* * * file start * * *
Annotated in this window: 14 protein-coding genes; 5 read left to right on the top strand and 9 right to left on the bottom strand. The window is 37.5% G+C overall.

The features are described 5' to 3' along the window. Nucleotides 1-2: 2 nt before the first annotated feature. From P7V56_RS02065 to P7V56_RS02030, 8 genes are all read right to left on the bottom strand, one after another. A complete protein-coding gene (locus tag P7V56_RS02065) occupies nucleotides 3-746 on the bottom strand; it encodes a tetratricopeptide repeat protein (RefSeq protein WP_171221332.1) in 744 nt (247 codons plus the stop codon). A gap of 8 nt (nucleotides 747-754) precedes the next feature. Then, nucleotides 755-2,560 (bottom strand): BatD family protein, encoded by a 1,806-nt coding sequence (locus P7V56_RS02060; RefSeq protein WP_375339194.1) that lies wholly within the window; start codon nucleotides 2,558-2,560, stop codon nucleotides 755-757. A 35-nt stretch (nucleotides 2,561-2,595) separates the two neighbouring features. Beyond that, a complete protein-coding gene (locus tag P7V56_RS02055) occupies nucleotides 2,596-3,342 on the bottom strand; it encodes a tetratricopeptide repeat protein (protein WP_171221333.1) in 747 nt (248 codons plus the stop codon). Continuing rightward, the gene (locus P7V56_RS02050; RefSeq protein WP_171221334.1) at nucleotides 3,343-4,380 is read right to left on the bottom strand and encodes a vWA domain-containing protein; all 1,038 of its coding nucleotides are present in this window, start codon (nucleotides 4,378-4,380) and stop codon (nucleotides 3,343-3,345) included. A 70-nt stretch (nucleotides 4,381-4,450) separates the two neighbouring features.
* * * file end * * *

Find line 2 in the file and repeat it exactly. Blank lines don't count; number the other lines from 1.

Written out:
The features are described 5' to 3' along the window. Nucleotides 1-2: 2 nt before the first annotated feature. From P7V56_RS02065 to P7V56_RS02030, 8 genes are all read right to left on the bottom strand, one after another. A complete protein-coding gene (locus tag P7V56_RS02065) occupies nucleotides 3-746 on the bottom strand; it encodes a tetratricopeptide repeat protein (RefSeq protein WP_171221332.1) in 744 nt (247 codons plus the stop codon). A gap of 8 nt (nucleotides 747-754) precedes the next feature. Then, nucleotides 755-2,560 (bottom strand): BatD family protein, encoded by a 1,806-nt coding sequence (locus P7V56_RS02060; RefSeq protein WP_375339194.1) that lies wholly within the window; start codon nucleotides 2,558-2,560, stop codon nucleotides 755-757. A 35-nt stretch (nucleotides 2,561-2,595) separates the two neighbouring features. Beyond that, a complete protein-coding gene (locus tag P7V56_RS02055) occupies nucleotides 2,596-3,342 on the bottom strand; it encodes a tetratricopeptide repeat protein (protein WP_171221333.1) in 747 nt (248 codons plus the stop codon). Continuing rightward, the gene (locus P7V56_RS02050; RefSeq protein WP_171221334.1) at nucleotides 3,343-4,380 is read right to left on the bottom strand and encodes a vWA domain-containing protein; all 1,038 of its coding nucleotides are present in this window, start codon (nucleotides 4,378-4,380) and stop codon (nucleotides 3,343-3,345) included. A 70-nt stretch (nucleotides 4,381-4,450) separates the two neighbouring features.